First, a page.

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Marine Spatial Planning research at Nelson Mandela University is continuing to make waves with new research including the impacts of the pandemic on coastal tourism.

Post-doctoral fellow with the South African Research Chair in Marine Spatial Planning (under Professor Amanda Lombard), Dr Estee Miltz (née Vermeulen) is currently researching the impacts of COVID-19 on coastal tourism to inform recovery strategies in Nelson Mandela Bay. She will present this research at the International System Dynamics Conference in Frankfurt, Germany, later this month.

Estee, who graduated with her PhD in Oceanography in December 2021, was the 2021 winner of the Global Challenges University Alliance Award 2030 with her PhD research entitled “Applying a Systems Analysis Approach to Support Integrated Ocean Management and Marine Spatial Planning in Algoa Bay, South Africa”, with Prof Lombard as promoter. She received the award during a general assembly meeting in Uppsala, Sweden earlier this year.

GCUA 2030 is a network of university partners from across the globe, representing different disciplines and with a key objective to equip the next generation of researchers, teachers and academic leaders with knowledge, tools and networks that will strengthen their capacity to work across disciplines and conduct translational research. Eligible candidates are PhD students or those who defended their thesis in the specific year at one of the GCUA 2030 member universities.

Dr Miltz won the 2021 award for her “high-quality research which applied a transdisciplinary, systems analysis approach to support marine spatial planning and provided a platform for stakeholders and decision makers to conduct scenario analyses and explore sustainable management interventions to achieve a balance in social-ecological objectives across marine sectors”.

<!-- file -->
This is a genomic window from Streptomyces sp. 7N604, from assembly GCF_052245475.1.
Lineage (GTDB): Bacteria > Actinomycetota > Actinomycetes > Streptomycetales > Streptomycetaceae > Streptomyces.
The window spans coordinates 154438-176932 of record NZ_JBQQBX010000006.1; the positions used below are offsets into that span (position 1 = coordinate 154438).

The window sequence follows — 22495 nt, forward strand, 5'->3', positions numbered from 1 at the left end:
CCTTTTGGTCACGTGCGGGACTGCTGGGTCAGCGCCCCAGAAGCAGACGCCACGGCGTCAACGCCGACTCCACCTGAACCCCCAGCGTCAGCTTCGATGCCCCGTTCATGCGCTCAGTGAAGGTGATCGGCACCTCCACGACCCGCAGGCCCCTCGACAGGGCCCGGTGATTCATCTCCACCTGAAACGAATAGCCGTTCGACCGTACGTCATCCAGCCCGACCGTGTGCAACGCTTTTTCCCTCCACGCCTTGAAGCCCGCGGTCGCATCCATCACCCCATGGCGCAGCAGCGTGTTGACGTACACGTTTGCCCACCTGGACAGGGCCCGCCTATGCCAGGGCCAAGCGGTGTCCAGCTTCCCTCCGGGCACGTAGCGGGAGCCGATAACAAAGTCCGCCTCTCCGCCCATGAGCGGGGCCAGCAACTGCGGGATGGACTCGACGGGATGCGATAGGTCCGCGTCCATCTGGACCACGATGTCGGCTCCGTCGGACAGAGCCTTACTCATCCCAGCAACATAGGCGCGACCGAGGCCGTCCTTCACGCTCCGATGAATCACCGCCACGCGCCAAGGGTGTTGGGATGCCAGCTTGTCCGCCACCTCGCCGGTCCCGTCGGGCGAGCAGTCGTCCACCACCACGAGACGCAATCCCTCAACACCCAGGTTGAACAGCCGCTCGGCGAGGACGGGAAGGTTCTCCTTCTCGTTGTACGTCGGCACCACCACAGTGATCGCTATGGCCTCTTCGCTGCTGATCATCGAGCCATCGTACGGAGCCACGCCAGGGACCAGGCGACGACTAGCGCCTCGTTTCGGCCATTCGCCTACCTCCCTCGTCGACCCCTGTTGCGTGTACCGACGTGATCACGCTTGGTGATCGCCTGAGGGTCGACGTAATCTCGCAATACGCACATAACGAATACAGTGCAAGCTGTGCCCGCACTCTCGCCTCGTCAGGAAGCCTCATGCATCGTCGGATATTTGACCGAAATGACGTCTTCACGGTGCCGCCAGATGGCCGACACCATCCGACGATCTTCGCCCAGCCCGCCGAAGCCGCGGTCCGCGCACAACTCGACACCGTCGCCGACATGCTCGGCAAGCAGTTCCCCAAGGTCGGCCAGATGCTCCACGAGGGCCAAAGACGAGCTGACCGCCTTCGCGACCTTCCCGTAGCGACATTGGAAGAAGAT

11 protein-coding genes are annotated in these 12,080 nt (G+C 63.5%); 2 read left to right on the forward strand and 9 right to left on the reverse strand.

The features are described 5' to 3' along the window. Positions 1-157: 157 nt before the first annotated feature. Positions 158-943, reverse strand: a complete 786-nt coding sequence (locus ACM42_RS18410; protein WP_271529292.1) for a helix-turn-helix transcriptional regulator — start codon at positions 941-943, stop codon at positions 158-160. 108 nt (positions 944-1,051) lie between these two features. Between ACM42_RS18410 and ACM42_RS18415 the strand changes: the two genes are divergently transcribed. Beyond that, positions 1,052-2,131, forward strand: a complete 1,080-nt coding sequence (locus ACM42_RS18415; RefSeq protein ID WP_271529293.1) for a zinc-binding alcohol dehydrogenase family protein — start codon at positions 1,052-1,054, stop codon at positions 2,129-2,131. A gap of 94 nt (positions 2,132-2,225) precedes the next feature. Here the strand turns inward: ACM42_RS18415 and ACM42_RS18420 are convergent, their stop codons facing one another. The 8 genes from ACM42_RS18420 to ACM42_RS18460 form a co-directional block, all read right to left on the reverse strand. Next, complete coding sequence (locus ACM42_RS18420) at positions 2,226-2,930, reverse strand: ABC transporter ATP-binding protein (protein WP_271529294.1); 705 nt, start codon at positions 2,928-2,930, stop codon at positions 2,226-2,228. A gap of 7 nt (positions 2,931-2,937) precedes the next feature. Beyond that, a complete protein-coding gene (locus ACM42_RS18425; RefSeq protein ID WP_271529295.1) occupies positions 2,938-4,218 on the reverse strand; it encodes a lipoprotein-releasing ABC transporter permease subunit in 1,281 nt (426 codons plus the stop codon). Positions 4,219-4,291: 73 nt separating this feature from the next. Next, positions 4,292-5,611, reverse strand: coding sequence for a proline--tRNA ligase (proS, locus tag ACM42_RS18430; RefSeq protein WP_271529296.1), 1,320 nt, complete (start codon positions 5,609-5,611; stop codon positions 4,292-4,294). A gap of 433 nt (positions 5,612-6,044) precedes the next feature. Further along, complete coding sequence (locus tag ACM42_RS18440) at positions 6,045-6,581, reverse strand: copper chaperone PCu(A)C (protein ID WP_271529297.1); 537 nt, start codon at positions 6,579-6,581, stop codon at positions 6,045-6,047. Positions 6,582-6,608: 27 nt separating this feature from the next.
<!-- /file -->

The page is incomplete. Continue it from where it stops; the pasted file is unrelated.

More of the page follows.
The judges responded she had succeeded “to effectively communicate the results in a clear way and explain very well how her research contributes to SDG 14 - Conserve and sustainably use the oceans, seas and marine resources for sustainable development”.

She also presented her PhD research at the Swedish University of Agricultural Sciences’ (SLU) annual seminar and will participate in career training workshops with SLU. 

“I am passionate about my research and hope that it has a broad impact on the sustainable development of our blue economy”, says Estee.

Watch a summary of her presentation

*Ocean management

Ocean health provides the foundation for human health through the provision of ecosystem services. Increasing demands on ocean space and resources are, however, resulting in a decline in ocean health with direct and indirect knock-on effects on marine uses and ultimately on human health.

In response, there is a growing need to acknowledge and better manage complex human-ocean interactions. This has been recognised in global sustainable development goals and in integrated ocean management processes, leading to widespread endorsement of an ecosystem-based marine spatial planning (MSP) process, including in South Africa.

In support of the national marine spatial process, a systems analysis approach using system dynamics modelling was used to explore the temporal change in marine uses and associated user conflicts under alternative growth scenarios.

Algoa Bay, South Africa, was chosen as it is experiencing a rapid expansion of marine activities, coupled with a growing uncertainty regarding marine sustainability outcomes.

Current ocean governance practices are ineffective in sustaining the projected growth of the marine uses, particularly for uses that are vulnerable to negative feedback effects from changes in marine health. To alter these growth trajectories will require multiple, cross-sectoral management interventions.

Contact information
Ms Elma de Koker
Internal Communication Practitioner
Tel: 041-504 2160